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Electrostatic effect of a current carrying conductor

  1. Oct 26, 2008 #1
    Consider an infinitely long stationary conductor which carries a steady uniform current.

    1. At an arbitrary Test Point outside the conductor the Electric Field should be ZERO according to Maxwell's Equation.
    2. But if Special theory of Relativity is considered, the moving charges (electrons) inside the conductor is an inertial frame moving with a fixed velocity with respect to the Test Point. Hence there will be a Lorentz Contraction for the moving frame resulting in the change of (negative) charge density. This will give rise to an imbalance in the +ve and -ve charges in the conductor and hence an Electric Field will be experienced at the Test Point.

    How is this discrepancy resolved?? And what does happen in reality??

  2. jcsd
  3. Oct 26, 2008 #2


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  4. Oct 26, 2008 #3


    Staff: Mentor

    Actually, it turns out that there is no discrepancy. Let's say in situation 1 that the test charge is at rest. There is no electrostatic force because the conductor is uncharged in this frame and there is no magnetic force because the velocity of the test charge is zero. In situation 2 there is, as you noticed, an electrostatic force, but here the test charge is moving so there is also a magnetic force. These forces always cancel each other out so that if one reference frame detects no force the same is true in all reference frames. Thus there is no experiment you can perform in different frames that will disagree on the measurable results, they will only disagree in what they call E and B.
  5. Oct 27, 2008 #4
    Thanks for the reply.

    But I think I have not put the question very clearly. Actually there are no different situations discussed in the question. There is only one situation. i.e., There is a TEST CHARGE at a fixed point away from a Steady Current Carrying Infinite Wire. Since the TEST CHARGE is not moving, there is no magnetic force on it. At the same time if the moving electrons (inside the wire) are considered with respect to the TEST CHARGE (The reference frame is still the Stationary TEST CHARGE) they will experience what is called Lorentz Contraction resulting in an increased -ve charge density and hence the TEST CHARGE will experience an Electrostatic Force. If this is true then it means that there is always an Electric Field around a current carrying wire which is against Maxwell's Laws. And that is what I was referring to as "discrepancy".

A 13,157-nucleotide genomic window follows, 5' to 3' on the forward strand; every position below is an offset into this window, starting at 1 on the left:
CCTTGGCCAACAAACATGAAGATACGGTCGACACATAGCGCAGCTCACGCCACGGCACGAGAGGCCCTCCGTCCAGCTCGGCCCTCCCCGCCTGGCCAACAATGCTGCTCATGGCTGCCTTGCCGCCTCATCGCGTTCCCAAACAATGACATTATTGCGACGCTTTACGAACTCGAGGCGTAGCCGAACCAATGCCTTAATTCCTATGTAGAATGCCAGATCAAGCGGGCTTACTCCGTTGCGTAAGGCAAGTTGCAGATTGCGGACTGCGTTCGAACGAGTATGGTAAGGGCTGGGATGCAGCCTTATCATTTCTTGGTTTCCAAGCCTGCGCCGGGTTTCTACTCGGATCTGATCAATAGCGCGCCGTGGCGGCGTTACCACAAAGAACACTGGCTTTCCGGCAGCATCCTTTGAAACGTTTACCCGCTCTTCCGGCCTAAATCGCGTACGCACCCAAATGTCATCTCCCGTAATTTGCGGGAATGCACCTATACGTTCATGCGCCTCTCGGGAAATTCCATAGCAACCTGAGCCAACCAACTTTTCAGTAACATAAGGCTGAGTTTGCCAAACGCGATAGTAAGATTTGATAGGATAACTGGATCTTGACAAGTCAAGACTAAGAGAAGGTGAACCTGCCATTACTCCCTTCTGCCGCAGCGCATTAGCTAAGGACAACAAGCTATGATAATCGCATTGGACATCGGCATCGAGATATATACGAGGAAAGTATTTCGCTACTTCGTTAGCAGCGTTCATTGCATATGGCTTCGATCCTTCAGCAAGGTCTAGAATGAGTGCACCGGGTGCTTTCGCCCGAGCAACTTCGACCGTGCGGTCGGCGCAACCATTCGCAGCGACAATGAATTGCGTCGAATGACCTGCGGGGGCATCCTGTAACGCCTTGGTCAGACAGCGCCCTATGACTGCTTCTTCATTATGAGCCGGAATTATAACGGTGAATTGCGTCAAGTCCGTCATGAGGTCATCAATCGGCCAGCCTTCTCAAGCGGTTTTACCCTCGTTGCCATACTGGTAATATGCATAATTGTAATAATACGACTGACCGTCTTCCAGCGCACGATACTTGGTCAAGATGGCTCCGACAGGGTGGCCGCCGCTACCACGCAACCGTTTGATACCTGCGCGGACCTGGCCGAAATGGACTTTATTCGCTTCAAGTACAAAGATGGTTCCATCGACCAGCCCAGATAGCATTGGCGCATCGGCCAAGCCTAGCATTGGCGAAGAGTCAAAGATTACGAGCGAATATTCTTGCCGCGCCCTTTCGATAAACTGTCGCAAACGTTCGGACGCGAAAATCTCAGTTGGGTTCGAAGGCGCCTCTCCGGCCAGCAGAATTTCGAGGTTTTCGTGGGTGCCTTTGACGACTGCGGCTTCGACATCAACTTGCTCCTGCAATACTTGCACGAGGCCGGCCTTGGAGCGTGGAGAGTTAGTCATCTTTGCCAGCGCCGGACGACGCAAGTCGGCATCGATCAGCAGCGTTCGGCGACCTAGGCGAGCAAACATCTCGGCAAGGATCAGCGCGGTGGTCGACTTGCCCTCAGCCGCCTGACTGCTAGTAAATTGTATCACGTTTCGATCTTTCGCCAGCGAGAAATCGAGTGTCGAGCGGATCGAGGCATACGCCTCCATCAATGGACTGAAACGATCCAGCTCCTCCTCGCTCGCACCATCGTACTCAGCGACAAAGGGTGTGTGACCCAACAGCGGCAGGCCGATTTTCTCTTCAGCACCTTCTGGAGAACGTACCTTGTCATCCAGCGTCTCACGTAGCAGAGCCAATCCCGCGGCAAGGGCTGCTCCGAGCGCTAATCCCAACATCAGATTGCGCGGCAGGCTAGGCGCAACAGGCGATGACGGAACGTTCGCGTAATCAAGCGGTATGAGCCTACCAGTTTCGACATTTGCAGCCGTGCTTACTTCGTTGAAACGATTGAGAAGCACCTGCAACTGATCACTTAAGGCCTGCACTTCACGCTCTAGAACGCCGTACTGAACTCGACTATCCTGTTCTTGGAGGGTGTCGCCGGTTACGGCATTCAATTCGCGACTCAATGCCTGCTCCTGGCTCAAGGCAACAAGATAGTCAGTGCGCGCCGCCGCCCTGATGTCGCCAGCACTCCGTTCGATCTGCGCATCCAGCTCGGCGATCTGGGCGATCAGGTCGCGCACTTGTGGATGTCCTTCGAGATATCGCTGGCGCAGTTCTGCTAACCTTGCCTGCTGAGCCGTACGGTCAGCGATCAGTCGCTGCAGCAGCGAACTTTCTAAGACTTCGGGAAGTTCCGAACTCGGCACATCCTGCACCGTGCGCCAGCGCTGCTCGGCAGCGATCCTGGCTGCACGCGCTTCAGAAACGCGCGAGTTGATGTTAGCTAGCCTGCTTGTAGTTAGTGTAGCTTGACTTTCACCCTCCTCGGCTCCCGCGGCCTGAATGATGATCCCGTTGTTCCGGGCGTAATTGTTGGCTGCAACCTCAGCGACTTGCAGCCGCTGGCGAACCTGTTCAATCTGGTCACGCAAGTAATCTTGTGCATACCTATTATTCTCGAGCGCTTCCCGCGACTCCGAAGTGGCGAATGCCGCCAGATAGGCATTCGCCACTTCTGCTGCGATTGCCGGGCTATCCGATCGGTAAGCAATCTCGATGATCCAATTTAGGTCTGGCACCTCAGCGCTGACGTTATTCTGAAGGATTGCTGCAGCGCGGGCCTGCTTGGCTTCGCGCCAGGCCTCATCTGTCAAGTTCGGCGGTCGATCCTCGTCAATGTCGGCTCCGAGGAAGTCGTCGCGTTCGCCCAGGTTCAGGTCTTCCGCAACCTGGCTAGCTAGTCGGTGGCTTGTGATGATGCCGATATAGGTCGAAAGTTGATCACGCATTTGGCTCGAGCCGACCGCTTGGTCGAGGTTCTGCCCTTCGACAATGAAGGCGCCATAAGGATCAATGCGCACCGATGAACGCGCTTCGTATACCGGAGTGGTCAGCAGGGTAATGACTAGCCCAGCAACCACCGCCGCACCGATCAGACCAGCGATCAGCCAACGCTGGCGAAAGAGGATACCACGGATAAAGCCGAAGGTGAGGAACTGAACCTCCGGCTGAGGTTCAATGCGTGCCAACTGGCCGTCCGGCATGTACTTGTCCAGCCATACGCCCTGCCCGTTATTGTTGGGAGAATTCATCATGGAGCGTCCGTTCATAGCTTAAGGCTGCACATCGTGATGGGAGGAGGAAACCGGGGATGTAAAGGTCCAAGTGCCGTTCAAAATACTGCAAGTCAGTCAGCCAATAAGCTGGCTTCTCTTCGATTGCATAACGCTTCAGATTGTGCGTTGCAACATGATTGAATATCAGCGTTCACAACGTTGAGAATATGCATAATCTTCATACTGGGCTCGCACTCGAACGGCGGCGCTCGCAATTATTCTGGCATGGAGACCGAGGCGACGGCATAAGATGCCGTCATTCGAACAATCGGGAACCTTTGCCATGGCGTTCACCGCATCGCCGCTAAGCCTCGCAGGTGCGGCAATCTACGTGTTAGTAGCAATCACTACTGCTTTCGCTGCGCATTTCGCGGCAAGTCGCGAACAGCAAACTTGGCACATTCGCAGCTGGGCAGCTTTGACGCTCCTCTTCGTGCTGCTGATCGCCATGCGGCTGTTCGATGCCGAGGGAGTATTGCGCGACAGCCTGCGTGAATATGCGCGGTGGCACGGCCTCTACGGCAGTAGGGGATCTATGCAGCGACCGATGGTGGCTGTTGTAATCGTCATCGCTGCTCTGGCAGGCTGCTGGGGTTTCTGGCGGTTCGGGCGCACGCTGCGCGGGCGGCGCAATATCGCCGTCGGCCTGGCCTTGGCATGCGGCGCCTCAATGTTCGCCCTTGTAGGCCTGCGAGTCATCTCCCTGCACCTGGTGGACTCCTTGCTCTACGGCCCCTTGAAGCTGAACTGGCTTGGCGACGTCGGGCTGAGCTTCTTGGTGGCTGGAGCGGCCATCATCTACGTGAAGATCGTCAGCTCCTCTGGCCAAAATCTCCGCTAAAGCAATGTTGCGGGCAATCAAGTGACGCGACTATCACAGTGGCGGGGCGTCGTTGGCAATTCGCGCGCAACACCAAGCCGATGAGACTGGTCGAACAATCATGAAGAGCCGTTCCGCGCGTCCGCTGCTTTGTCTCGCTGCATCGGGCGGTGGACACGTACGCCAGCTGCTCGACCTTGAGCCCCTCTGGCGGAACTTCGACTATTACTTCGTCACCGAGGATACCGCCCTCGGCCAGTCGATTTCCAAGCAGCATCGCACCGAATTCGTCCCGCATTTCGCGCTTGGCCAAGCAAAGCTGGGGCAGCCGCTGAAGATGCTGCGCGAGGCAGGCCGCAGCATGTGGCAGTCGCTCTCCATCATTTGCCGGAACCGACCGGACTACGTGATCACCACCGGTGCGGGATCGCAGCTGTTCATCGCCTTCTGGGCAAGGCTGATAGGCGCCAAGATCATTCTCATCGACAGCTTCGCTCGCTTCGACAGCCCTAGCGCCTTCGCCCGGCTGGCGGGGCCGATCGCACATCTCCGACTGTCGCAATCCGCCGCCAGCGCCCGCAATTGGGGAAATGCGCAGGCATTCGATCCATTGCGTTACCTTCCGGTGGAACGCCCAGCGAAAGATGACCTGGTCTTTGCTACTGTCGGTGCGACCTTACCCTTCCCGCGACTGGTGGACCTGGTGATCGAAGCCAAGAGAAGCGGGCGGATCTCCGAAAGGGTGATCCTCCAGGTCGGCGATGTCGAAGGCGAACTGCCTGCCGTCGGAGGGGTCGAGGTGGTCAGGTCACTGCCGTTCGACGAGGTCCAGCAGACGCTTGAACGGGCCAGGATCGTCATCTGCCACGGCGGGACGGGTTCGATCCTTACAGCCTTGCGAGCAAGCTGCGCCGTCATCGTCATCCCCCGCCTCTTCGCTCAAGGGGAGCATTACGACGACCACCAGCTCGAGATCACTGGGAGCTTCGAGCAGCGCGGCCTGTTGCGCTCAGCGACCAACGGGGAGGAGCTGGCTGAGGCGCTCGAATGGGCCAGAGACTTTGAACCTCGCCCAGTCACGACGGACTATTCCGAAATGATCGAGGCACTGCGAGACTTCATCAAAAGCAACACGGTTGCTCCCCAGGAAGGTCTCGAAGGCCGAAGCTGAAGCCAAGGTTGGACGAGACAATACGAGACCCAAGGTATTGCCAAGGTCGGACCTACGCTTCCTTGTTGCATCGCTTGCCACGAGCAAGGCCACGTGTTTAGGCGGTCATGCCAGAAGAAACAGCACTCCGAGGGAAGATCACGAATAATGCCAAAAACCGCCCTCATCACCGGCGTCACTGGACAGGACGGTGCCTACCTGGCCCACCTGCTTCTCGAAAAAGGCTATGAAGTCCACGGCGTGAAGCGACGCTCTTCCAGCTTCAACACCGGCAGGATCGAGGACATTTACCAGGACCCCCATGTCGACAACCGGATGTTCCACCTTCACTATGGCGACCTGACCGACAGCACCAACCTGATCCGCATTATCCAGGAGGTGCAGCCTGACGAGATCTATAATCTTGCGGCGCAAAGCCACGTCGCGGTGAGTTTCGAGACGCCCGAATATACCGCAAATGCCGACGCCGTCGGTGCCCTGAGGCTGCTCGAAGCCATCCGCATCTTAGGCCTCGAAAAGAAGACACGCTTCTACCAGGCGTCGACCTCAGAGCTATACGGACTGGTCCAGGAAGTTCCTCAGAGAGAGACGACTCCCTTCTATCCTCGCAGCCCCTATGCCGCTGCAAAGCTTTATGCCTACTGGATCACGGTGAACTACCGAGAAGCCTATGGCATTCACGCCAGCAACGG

6. Oct 27, 2008 #5


    Staff: Mentor

    If you are only interested in a single reference frame (rest frame of wire and test charge) then I don't understand where you think there is a discrepancy. There is no Lorentz contraction unless you consider at least two frames. In the lab frame the wire is uncharged, so the distance between charge carriers (in the lab frame) is fixed by that condition.
  7. Oct 27, 2008 #6
    In the Lab Frame the -ve charge carriers are moving whereas the +ve charge carriers are at rest (Supposing that the current is due to flow of electrons). So the -ve charge carriers can be treated as a second frame which will experience Lorentz Contraction because of which the wire should appear to be negatively charged.

    Please correct me if i am wrong.
  8. Oct 28, 2008 #7


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    If it were negatively charged, the electrons would repel each other and drive away surplus electrons until the net charge is zero again.
  9. Oct 28, 2008 #8


    Staff: Mentor

    Hi ashokanand,

    I think you are making a mistaken assumption that the proper distance between the electrons is the same when they are at rest wrt the wire as when they are moving wrt the wire. This would be true if the free electrons in the wire formed a single very rigid object, but that is not the case at all. The distance between electrons is very flexible, particularly in a conductor.

    The fact that the wire is uncharged in the lab frame is an experimental observation. Therefore that observed fact determines the distance between the flowing electrons. You are making an incorrect assumption about the distance between the electrons, recognizing that it implies a charged wire, and realizing that a charged wire goes against observed facts, but then you simply missed the conclusion that your assumption must therefore be incorrect.
  10. Nov 3, 2008 #9
    Thank you DaleSpam,

    I think i got your point.
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